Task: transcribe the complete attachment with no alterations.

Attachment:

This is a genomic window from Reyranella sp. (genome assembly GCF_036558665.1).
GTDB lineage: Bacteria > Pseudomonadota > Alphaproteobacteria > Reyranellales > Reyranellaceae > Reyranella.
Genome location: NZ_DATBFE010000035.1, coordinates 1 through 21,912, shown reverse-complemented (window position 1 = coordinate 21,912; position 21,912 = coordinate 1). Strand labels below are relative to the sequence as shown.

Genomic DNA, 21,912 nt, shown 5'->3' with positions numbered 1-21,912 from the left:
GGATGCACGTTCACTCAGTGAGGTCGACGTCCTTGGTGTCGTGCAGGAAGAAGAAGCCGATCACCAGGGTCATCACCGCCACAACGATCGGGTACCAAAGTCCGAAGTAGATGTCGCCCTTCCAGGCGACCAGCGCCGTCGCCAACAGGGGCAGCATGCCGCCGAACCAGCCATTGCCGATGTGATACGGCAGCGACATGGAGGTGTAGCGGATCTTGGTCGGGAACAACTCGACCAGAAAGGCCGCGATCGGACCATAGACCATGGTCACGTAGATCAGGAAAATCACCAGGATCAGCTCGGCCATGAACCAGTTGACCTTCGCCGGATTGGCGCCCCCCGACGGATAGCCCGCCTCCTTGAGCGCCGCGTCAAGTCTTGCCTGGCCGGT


This is a genomic window from Reyranella sp. (genome assembly GCF_036558665.1).
GTDB lineage: Bacteria > Pseudomonadota > Alphaproteobacteria > Reyranellales > Reyranellaceae > Reyranella.
Genome location: NZ_DATBFE010000035.1, coordinates 1 through 21,912, shown reverse-complemented (window position 1 = coordinate 21,912; position 21,912 = coordinate 1). Strand labels below are relative to the sequence as shown.

Genomic DNA, 21,912 nt, shown 5'->3' with positions numbered 1-21,912 from the left:
GGATGCACGTTCACTCAGTGAGGTCGACGTCCTTGGTGTCGTGCAGGAAGAAGAAGCCGATCACCAGGGTCATCACCGCCACAACGATCGGGTACCAAAGTCCGAAGTAGATGTCGCCCTTCCAGGCGACCAGCGCCGTCGCCAACAGGGGCAGCATGCCGCCGAACCAGCCATTGCCGATGTGATACGGCAGCGACATGGAGGTGTAGCGGATCTTGGTCGGGAACAACTCGACCAGAAAGGCCGCGATCGGACCATAGACCATGGTCACGTAGATCAGGAAAATCACCAGGATCAGCTCGGCCATGAACCAGTTGACCTTCGCCGGATTGGCGCCCCCCGACGGATAGCCCGCCTCCTTGAGCGCCGCGTCAAGTCTTGCCTGGCCGGT